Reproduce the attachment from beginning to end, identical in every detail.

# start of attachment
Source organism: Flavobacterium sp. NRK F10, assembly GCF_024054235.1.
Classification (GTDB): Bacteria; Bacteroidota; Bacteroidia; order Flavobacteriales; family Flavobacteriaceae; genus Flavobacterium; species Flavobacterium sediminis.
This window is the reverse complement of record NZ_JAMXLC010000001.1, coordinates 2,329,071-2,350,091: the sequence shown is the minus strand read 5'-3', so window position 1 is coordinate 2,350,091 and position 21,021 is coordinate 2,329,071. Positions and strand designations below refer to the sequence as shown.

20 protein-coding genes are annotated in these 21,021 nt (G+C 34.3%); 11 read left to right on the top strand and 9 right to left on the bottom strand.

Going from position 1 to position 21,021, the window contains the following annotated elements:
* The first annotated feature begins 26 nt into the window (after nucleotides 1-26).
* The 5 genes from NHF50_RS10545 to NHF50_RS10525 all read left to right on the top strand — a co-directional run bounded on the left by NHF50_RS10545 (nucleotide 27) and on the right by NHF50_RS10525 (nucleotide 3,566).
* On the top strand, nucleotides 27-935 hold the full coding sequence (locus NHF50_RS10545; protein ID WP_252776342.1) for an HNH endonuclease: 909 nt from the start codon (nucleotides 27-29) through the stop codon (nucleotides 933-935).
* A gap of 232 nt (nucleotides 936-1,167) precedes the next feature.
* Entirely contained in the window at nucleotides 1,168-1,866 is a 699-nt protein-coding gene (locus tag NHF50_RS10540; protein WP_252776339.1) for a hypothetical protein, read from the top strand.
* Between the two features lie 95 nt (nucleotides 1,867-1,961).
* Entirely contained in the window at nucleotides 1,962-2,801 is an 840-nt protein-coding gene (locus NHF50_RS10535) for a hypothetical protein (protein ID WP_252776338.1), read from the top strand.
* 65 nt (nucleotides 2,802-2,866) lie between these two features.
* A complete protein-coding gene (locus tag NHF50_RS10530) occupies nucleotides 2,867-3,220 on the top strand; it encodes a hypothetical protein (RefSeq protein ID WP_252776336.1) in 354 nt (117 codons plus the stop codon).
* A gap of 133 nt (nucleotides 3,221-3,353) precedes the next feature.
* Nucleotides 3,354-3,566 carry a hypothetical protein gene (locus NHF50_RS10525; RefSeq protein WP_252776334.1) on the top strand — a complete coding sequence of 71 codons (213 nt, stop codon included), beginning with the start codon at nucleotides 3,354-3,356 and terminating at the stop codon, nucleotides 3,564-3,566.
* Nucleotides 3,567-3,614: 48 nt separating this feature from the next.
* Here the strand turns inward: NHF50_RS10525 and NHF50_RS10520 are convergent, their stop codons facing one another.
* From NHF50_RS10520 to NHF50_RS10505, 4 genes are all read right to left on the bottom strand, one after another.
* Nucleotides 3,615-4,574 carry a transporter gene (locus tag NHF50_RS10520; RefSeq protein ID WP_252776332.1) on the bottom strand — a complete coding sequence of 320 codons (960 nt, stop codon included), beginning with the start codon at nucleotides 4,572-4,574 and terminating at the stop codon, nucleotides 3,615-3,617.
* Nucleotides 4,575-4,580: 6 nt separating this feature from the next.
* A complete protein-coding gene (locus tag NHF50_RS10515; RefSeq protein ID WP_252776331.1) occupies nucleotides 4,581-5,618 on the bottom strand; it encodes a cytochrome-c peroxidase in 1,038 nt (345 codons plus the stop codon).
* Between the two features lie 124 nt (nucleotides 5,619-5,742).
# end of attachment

Source organism: Flavobacterium sp. NRK F10, assembly GCF_024054235.1.
Classification (GTDB): Bacteria; Bacteroidota; Bacteroidia; order Flavobacteriales; family Flavobacteriaceae; genus Flavobacterium; species Flavobacterium sediminis.
This window is the reverse complement of record NZ_JAMXLC010000001.1, coordinates 2,329,071-2,350,091: the sequence shown is the minus strand read 5'-3', so window position 1 is coordinate 2,350,091 and position 21,021 is coordinate 2,329,071. Positions and strand designations below refer to the sequence as shown.

20 protein-coding genes are annotated in these 21,021 nt (G+C 34.3%); 11 read left to right on the top strand and 9 right to left on the bottom strand.

Going from position 1 to position 21,021, the window contains the following annotated elements:
* The first annotated feature begins 26 nt into the window (after nucleotides 1-26).
* The 5 genes from NHF50_RS10545 to NHF50_RS10525 all read left to right on the top strand — a co-directional run bounded on the left by NHF50_RS10545 (nucleotide 27) and on the right by NHF50_RS10525 (nucleotide 3,566).
* On the top strand, nucleotides 27-935 hold the full coding sequence (locus NHF50_RS10545; protein ID WP_252776342.1) for an HNH endonuclease: 909 nt from the start codon (nucleotides 27-29) through the stop codon (nucleotides 933-935).
* A gap of 232 nt (nucleotides 936-1,167) precedes the next feature.
* Entirely contained in the window at nucleotides 1,168-1,866 is a 699-nt protein-coding gene (locus tag NHF50_RS10540; protein WP_252776339.1) for a hypothetical protein, read from the top strand.
* Between the two features lie 95 nt (nucleotides 1,867-1,961).
* Entirely contained in the window at nucleotides 1,962-2,801 is an 840-nt protein-coding gene (locus NHF50_RS10535) for a hypothetical protein (protein ID WP_252776338.1), read from the top strand.
* 65 nt (nucleotides 2,802-2,866) lie between these two features.
* A complete protein-coding gene (locus tag NHF50_RS10530) occupies nucleotides 2,867-3,220 on the top strand; it encodes a hypothetical protein (RefSeq protein ID WP_252776336.1) in 354 nt (117 codons plus the stop codon).
* A gap of 133 nt (nucleotides 3,221-3,353) precedes the next feature.
* Nucleotides 3,354-3,566 carry a hypothetical protein gene (locus NHF50_RS10525; RefSeq protein WP_252776334.1) on the top strand — a complete coding sequence of 71 codons (213 nt, stop codon included), beginning with the start codon at nucleotides 3,354-3,356 and terminating at the stop codon, nucleotides 3,564-3,566.
* Nucleotides 3,567-3,614: 48 nt separating this feature from the next.
* Here the strand turns inward: NHF50_RS10525 and NHF50_RS10520 are convergent, their stop codons facing one another.
* From NHF50_RS10520 to NHF50_RS10505, 4 genes are all read right to left on the bottom strand, one after another.
* Nucleotides 3,615-4,574 carry a transporter gene (locus tag NHF50_RS10520; RefSeq protein ID WP_252776332.1) on the bottom strand — a complete coding sequence of 320 codons (960 nt, stop codon included), beginning with the start codon at nucleotides 4,572-4,574 and terminating at the stop codon, nucleotides 3,615-3,617.
* Nucleotides 4,575-4,580: 6 nt separating this feature from the next.
* A complete protein-coding gene (locus tag NHF50_RS10515; RefSeq protein ID WP_252776331.1) occupies nucleotides 4,581-5,618 on the bottom strand; it encodes a cytochrome-c peroxidase in 1,038 nt (345 codons plus the stop codon).
* Between the two features lie 124 nt (nucleotides 5,619-5,742).